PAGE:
Tuesday, June 30, 2015

Expansion, Political Reform, and Turmoil

Following the War of 1812, there existed a superficial “Era of Good Feelings” in which partisan issues declined. The Election of 1816 brought in James Monroe, who made his major mark in foreign affairs. Much of the country’s energy was channeled into westward movement. Postwar prosperity ended abruptly in the Panic of 1819. Henry Clay and others touted an “American System” that was supposed to unite the country, but probably shortchanged the South.

A Transportation Revolution was under way, featuring a canal craze, the first railroads and steamboats. America also was experiencing the beginnings of its First Industrial Revolution.

The Election of 1824 was another disputed contest; the House of Representatives supported John Quincy Adams, which enraged Andrew Jackson's followers. The Election of 1828, sometimes referred to as the “Revolution of 1828," was Jackson's revenge, ushering in the age of the common man. Major issues included problems with the spoils system, the tariff, the nullification crisis, and the Second Bank of the United States.

Martin van Buren entered office after the Election of 1836; major occurrences included tensions with Britain, the Panic of 1837 and an ongoing dispute with John C. Calhoun.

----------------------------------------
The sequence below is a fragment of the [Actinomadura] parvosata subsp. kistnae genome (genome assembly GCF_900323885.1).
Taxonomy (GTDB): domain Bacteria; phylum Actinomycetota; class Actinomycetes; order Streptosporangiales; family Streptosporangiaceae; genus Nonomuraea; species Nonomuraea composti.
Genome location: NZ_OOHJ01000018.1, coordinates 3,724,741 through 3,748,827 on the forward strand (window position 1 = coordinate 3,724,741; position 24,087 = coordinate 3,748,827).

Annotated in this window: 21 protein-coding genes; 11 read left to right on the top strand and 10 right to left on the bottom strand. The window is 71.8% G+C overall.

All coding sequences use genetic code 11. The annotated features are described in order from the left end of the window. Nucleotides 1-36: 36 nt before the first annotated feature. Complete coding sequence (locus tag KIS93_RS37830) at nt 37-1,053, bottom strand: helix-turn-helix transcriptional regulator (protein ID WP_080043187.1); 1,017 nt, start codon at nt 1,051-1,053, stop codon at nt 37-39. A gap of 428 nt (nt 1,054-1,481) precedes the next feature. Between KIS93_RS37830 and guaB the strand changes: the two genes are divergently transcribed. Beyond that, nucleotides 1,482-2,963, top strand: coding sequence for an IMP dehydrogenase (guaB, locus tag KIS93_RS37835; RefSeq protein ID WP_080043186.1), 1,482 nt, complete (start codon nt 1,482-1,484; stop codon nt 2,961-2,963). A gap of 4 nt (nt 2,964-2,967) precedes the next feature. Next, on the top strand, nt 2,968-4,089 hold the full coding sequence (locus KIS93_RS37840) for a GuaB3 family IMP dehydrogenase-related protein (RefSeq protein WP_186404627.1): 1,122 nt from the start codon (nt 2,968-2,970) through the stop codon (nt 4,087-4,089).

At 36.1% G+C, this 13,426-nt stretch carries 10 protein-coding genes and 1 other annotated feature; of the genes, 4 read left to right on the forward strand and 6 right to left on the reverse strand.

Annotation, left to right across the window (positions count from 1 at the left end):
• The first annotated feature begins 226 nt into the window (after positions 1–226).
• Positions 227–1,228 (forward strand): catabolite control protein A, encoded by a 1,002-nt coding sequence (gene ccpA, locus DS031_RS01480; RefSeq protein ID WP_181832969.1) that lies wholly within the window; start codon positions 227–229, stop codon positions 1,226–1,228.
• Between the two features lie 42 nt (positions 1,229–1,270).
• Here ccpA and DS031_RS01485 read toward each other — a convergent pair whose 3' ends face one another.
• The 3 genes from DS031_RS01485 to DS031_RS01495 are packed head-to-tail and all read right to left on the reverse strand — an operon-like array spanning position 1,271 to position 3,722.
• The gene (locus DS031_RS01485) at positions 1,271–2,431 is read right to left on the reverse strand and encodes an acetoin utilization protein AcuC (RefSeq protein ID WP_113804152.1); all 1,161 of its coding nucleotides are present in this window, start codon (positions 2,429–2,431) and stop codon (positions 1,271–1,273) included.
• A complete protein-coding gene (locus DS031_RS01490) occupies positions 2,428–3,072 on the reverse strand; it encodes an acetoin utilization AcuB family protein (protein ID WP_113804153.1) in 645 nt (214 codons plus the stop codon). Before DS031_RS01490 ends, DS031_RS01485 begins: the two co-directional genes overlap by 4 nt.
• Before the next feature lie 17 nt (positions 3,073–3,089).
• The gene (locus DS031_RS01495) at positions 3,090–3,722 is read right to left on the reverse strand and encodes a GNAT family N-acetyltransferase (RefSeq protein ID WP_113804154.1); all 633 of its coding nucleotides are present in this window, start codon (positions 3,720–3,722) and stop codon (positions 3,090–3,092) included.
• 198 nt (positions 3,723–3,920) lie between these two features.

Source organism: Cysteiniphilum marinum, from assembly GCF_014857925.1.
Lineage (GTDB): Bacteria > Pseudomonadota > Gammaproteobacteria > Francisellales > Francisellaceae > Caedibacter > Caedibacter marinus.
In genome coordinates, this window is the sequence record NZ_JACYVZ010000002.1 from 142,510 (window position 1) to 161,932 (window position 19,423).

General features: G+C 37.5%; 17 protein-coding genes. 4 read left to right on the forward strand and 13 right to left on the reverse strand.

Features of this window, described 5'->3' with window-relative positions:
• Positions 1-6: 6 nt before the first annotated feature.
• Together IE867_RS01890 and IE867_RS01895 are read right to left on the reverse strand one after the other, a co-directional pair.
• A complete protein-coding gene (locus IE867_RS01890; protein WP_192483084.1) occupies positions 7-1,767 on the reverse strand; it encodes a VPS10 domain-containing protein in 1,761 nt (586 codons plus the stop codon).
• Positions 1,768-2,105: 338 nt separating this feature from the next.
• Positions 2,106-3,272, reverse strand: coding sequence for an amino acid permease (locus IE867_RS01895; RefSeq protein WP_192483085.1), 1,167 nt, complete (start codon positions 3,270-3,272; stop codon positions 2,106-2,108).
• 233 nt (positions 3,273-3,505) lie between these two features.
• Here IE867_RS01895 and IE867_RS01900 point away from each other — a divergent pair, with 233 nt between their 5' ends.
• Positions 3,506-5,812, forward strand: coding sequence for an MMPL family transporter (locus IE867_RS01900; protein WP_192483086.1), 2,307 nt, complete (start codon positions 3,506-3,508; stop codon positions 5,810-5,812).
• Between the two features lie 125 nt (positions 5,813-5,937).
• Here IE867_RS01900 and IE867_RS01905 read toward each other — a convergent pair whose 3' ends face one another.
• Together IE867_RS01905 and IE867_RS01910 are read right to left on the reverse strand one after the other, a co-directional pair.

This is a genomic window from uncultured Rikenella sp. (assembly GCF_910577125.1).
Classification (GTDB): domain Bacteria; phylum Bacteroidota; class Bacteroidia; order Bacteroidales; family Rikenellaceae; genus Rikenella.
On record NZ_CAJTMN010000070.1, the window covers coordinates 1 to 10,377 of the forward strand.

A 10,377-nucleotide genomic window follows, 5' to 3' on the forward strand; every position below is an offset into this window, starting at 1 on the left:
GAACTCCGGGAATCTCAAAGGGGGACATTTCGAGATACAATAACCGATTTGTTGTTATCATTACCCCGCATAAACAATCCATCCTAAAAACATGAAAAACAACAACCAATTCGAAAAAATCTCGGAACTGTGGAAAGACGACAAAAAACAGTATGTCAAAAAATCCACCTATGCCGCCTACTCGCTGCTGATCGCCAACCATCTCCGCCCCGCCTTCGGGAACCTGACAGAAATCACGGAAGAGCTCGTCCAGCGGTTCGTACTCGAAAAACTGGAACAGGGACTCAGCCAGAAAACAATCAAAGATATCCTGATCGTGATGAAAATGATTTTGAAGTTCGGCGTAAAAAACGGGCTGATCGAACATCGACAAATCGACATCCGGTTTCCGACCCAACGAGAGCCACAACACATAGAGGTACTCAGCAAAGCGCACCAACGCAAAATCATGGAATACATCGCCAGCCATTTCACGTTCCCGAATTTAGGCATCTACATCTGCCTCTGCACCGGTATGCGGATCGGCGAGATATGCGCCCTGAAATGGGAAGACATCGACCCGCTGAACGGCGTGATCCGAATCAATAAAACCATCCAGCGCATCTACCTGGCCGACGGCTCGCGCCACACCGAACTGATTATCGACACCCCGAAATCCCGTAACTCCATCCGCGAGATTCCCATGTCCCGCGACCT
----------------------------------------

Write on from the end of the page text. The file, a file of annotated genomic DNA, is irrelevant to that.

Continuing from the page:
The Election of 1840 ushered in the short term of William Henry Harrison and his successor John Tyler. The Webster-Ashburton Treaty (1843) was the leading accomplishment. The Manifest Destiny passions helped sweep James K. Polk into office, where he faced issues regarding Texas, the Oregon boundary, and the Mexican War (1846-48).

War hero Zachary Taylor emerged as the victor in the Election of 1848. His shortened term in office nevertheless yielded positive diplomatic results in the negotiation of the Clayton-Bulwer Treaty (1850) with Britain. Taylor did not support the Compromise of 1850, but his successor, Millard Fillmore, signed its provisions into law.

A spirit of reform was evident in America during the first half of the 19th century, touching such areas as religion in the second Great Awakening, women’s issues, educational reform, the temperance movement, utopianism, and abolitionism.

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